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Three principles for aid and the private sector

Added 17 Oct 2016
Originally published by Public Finance International

Using aid to mobilise trillions in private money is a hot and hugely controversial topic. Such aid is no different from any other kind: it can be well spent or badly spent and should meet basic effectiveness principles

Donor governments are currently revising rules on Official Development Assistance (ODA or ‘aid’) so that the opportunities for using aid to leverage – or more accurately, subsidise – private companies and private investment could explode. This is, of course, hugely controversial, and Eurodad has warned that more care, thought and time should be devoted to such rule changes, involve recipients and stakeholders and be preceded by a firm commitment from donors not to tie aid to the use of their own firms.

When we talk of aid to leverage or subsidise or mobilise private finance we are talking about two basic things: the use of public money to subsidise a private financier; or the use of publicly backed institutions – typically development banks or guarantees agencies – to help channel private finance towards underserved sectors or countries.

The first important point is that, unfortunately this has become a debate about western or multilateral institutions, when really national development banks are collectively more important players, though, as the World Bank noted, little research effort is directed towards understanding them.

Aid for private investment: what principles?

Over many years aid practitioners agreed, and re-agreed most recently in Busan in 2011, basic principles for what makes aid effective. These principles are important no matter the kind of aid, as they summarise our best knowledge about the how external public actors ought to behave if they want to have a positive impact in developing countries.

Principle 1: Results

We can start here because everyone can agree that results are important, right? Well no, actually: the debate here is overwhelmingly framed as being about quantity – or in the World Bank’s unhelpful catchphrase ‘from billions to trillions’ – not impact. There are so many problems with this framing, it’s hard to know where to start. First, it shows an unfortunate disregard for reality: domestic investment, largely from private sources, is already in the trillions, averaging over 30% of GDP in developing countries.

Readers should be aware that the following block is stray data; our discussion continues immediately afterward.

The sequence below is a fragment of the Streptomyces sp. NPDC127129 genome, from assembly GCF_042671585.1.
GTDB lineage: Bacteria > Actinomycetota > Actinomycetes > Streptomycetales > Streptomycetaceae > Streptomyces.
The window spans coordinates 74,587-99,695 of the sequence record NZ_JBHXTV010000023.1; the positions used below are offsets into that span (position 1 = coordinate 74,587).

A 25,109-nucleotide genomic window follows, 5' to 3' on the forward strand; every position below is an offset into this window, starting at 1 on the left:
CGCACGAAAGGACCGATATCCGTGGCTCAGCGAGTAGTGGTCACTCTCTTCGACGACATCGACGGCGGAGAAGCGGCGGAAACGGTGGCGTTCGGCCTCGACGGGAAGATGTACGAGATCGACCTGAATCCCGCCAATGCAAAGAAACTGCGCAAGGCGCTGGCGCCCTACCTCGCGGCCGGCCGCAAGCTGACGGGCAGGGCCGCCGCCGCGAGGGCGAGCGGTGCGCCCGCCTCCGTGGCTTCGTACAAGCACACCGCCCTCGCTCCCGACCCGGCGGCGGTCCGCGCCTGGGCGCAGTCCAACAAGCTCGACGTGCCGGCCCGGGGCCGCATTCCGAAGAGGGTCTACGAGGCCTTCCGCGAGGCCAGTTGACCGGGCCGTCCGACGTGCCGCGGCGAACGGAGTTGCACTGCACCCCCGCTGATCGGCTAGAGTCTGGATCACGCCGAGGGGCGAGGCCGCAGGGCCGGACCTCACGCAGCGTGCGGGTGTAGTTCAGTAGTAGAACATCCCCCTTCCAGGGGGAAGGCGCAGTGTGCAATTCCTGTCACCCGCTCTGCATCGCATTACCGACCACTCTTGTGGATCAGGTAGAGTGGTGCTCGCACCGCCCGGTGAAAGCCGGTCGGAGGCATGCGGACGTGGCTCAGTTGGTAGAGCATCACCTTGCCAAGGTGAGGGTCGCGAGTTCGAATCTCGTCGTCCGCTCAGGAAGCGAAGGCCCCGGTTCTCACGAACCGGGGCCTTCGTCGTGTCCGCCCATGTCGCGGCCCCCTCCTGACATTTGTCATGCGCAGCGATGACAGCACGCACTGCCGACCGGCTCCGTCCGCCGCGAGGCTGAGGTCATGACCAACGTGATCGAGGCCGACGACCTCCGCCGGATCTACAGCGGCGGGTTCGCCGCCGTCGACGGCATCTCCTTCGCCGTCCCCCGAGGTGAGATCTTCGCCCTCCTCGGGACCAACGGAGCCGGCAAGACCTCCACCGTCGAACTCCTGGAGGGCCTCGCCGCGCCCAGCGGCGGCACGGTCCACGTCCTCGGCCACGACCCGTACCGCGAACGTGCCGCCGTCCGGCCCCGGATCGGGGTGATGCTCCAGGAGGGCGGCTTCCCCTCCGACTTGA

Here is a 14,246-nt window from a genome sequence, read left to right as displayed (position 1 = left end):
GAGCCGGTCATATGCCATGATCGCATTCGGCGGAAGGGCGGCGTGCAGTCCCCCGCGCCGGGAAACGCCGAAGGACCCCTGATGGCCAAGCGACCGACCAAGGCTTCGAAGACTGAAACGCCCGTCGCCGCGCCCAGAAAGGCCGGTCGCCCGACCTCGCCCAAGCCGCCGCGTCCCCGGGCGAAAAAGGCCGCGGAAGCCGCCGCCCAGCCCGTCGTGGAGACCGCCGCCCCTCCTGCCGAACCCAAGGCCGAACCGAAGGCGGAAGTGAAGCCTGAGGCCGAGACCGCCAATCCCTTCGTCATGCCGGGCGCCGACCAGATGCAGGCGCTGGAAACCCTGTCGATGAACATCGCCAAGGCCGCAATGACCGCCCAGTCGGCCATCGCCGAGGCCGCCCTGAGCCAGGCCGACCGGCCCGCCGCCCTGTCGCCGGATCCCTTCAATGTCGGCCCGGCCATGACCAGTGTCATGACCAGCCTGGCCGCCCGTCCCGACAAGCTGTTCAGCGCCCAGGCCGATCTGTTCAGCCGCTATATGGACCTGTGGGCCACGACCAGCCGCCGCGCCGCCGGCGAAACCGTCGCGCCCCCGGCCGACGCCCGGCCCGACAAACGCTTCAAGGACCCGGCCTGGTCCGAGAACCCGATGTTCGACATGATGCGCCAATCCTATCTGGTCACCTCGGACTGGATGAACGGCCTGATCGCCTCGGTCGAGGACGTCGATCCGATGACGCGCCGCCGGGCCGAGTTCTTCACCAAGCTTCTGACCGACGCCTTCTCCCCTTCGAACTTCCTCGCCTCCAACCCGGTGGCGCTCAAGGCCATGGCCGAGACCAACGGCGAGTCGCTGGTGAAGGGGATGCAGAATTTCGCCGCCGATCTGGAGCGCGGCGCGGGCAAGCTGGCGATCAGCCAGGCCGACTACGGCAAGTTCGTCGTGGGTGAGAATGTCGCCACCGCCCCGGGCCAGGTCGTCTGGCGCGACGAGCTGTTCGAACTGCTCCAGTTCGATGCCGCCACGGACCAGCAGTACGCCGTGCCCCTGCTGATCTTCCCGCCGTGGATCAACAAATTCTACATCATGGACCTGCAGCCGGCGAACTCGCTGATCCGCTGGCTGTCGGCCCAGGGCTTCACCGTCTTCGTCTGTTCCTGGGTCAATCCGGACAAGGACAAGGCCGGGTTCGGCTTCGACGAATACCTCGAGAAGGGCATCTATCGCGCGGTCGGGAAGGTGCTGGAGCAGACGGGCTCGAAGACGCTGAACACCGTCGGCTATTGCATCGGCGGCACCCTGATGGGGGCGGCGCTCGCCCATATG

So it shows that what we are really talking about is foreign investment (typically less than 4% of GDP), where the quality is more important than the quantity. Quality is important not just because much foreign investment in low-income countries is in extractive industries, which can have huge negative (as well as positive) impacts, but also because it misses the point about why we would use public institutions or public money (like aid) to interfere in private financial markets in the first place: which is mainly to improve the way they function, not to increase their size. We may want public intervention to make finance more stable or less prone to crises, or we may want to encourage finance to go to key sectors, industries or regions. Public interventions, including the use of aid, are, in reality redirecting private finance – from unproductive to productive sectors, from some countries to others – not normally increasing the amount available overall. This is why results should be our focus, and we should drop the myopic obsession with large numbers.

Principle 2: Democratic ownership

This is important not just for democratic reasons but because all countries that have successfully developed have done so on the back of strong domestic leadership. Unfortunately, the current debate on aid and private finance starts from the perspective of the donor: it looks through the telescope the wrong way. What actually matters is examining the key constraints to private investment and growth at national level, which could range enormously, from issues that are to do with the financial sector (lack of finance, lack of investable projects) to issues outside the financial sector, such as poor infrastructure. Decisions about whether to spend more aid money subsidising private finance, versus for example, investing in infrastructure or healthcare, should be made at country level, not because of donor trends.

Principle 3: Transparency and accountability

The current level of information on publicly backed investments overseas made by donor-controlled institutions is woeful. For example, Swedfund in Sweden issues a press release about each investment, but rarely anything more. The main point here is that aid has an impact on real people’s lives – sometimes an enormous impact. Citizens of developing countries have a right to know what is happening, and a right to hold donors accountable.

Finally, none of the above should be taken to suggest that the debate about the use of aid should be the focus of donors’ efforts to support the private sector in developing countries. If donors were really serious about this agenda, they would focus, for example, on improving trade and investment rules, or closing down their tax havens that channel illicit finance of developing countries. But that is a topic for another blog.

 Jesse Griffiths will be speaking on donor-backed investments in private enterprises and development effectiveness at the ‘2016 CAPE conference: where next for development effectiveness?'